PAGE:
October 12, 2011 at 2:37 pm #

    also I would argue there is no such thing as a useless college degree. College is for higher learning, to expand one’s mind and understanding of the world. If you go to college just because you want to get a job that will make you money, that is a sad existance. You should go to college to learn about what your interested in and try and make a career out of it. College is supposed to be about a middle period in one’s life where you can mature into an adult by being a full time student with complete independance to make your own decisions. You’re not supposed to go into it as an adult, that defeats the purpose, you become one in the process. Student loans are a serious thing, and those who complain about how they incurred too much in debt should not be chastised for wanting to persue higher learning. The truth is that the college system in this country is far too expensive in this country and there needs to be some kind of reform to help those who want to persue higher learning do so without incurring a huge amount of debt. Perhaps a tax levied similar to social security that goes into a fund for students that is accessible upon applying to college? is that so revolutionary? I’d pay that tax, but then again I am in the 99%, and I understand the plight of people who struggle to afford college. I imagine the 1% will have a problem with that tax, but then again isn’t that why we live in a democracy? I’m pretty sure 99 is a majority over 1…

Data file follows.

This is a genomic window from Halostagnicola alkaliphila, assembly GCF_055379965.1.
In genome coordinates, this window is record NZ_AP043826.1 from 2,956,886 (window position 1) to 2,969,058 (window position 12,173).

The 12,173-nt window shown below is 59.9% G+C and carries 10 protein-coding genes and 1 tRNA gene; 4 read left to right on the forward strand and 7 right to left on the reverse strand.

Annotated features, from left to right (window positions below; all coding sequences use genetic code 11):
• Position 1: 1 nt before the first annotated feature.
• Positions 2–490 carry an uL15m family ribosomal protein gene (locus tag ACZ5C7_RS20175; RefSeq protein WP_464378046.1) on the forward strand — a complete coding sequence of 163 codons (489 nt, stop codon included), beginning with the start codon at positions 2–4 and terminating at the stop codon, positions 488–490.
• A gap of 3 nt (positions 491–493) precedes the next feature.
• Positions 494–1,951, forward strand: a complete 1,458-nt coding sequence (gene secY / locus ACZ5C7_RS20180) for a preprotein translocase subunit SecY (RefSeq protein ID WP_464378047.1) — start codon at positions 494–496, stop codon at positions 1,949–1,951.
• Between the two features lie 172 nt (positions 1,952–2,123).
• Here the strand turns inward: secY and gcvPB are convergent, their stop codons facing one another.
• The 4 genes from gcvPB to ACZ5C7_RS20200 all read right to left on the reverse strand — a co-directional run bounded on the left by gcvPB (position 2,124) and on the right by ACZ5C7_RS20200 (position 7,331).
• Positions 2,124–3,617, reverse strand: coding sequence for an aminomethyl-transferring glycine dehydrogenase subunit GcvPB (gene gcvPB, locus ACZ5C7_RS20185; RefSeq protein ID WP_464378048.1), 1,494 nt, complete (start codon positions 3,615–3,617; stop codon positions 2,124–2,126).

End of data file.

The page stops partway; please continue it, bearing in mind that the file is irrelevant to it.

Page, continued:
5. James Hill
    October 12, 2011 at 2:52 pm #